– When should the funds be handed over to the archive of the Institute of National Remembrance?
– According to the law this should happen within two years from the day the law came into force, that is, before May 2017. I hope we can make it. An anniversary of the year 1917 will take place.
– Could you tell a bit more precisely about your plans on digitalizing?
– We have a big plan on maximal digitalizing. But at the moment the digitalizing in general goes in two directions. First of all, it’s the documents that are most frequently asked for. Documents about the deportations of Crimean Tatars for example. We also digitalized special collections about the Chernobyl tragedy. The other direction is digitalizing of the requests that we get from citizens or from our academic partners. We are trying to combine these two directions. Let’s say that we get requests from abroad and we find a few documents. Then we in general digitalize these documents ourselves and send them to people by e-mail, since there is no point in coming all the way to us only for those documents. When there is a big request and we simply can’t handle it ourselves we invite the person to come to us with his camera, because unfortunately our capability is limited.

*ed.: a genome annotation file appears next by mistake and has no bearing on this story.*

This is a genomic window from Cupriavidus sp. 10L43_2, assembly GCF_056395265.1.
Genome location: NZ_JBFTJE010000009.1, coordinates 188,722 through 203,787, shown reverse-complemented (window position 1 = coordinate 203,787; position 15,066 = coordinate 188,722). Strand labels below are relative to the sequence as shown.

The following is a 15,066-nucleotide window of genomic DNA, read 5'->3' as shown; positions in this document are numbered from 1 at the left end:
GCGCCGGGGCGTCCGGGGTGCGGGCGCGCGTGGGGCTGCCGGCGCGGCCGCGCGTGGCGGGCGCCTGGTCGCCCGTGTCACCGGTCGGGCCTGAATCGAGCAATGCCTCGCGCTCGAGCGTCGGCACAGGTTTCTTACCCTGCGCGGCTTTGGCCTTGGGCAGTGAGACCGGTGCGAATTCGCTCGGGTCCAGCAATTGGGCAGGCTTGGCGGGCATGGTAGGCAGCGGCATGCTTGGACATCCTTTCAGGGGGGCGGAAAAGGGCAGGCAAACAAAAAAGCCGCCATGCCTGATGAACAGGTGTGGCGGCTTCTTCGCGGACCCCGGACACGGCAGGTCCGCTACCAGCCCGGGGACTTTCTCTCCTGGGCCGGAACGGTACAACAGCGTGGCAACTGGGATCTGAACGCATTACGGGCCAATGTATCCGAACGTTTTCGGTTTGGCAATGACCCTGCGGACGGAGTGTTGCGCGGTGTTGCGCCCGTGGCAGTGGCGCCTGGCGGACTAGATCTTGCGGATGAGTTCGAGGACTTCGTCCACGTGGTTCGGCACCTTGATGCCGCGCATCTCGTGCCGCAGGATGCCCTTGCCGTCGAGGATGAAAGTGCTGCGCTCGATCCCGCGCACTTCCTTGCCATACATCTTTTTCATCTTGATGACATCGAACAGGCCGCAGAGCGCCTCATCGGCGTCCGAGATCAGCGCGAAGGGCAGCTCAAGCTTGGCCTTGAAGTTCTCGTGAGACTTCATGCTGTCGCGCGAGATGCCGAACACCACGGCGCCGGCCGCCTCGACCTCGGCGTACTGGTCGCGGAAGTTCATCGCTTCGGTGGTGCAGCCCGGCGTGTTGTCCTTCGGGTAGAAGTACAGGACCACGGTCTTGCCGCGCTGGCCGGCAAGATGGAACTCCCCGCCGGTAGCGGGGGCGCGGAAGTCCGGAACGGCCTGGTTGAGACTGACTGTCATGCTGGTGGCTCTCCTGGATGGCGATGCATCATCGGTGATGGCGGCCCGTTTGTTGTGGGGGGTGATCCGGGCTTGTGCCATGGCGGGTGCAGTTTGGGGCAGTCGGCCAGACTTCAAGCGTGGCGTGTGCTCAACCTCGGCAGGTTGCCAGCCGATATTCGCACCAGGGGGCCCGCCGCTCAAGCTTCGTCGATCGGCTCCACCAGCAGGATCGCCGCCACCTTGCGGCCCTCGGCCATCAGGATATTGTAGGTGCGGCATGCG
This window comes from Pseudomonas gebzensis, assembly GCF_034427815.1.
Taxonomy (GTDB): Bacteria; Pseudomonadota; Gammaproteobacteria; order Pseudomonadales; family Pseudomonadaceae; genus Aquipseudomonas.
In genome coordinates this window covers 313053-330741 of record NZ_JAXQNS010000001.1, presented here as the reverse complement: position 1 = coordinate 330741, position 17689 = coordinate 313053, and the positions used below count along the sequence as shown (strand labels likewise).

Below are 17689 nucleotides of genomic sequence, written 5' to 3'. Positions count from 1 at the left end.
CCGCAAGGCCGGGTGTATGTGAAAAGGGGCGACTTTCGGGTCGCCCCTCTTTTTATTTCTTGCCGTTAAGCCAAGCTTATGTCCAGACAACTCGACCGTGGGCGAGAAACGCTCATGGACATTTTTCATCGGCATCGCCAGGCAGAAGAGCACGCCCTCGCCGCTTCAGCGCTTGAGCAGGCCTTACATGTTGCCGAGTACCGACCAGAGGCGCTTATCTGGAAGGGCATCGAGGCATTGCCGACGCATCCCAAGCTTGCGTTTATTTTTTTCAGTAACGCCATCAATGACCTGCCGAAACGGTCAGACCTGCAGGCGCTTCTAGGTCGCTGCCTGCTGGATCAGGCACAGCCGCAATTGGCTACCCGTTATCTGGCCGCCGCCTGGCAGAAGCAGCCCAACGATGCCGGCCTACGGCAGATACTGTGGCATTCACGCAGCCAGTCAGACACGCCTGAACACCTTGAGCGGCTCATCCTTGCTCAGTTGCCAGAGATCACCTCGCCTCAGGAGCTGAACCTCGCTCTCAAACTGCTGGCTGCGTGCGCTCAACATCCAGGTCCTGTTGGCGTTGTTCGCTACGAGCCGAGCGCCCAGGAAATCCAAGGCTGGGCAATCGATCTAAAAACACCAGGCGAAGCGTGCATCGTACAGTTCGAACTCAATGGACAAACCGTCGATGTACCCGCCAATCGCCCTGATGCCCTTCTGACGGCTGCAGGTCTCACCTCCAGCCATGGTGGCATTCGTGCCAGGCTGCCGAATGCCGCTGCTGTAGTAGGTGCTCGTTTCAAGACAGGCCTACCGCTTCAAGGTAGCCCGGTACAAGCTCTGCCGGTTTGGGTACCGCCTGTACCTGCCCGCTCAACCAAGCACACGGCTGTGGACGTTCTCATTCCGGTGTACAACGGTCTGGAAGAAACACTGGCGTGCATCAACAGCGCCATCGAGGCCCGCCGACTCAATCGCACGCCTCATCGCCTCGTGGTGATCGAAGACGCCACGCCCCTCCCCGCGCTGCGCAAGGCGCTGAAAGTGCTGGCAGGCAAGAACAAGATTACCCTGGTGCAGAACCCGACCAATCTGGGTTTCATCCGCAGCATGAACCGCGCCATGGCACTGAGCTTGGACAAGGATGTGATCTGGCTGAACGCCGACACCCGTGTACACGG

– In what language can you send a request?
– In principle in any language. Ukrainian, Russian, English. The main thing is that we can read and understand it. If you write to us in Russian we answer in Russian, if you write in English we try to answer in English. But since the main part of the documents are in Ukrainian or Russian, the persons who write to us in one way or another know or at least can read in one of these languages.
– In the preamble of the law it says that you are creating mechanisms to implement every person’s right to access to information. What do you think, are you successful in this?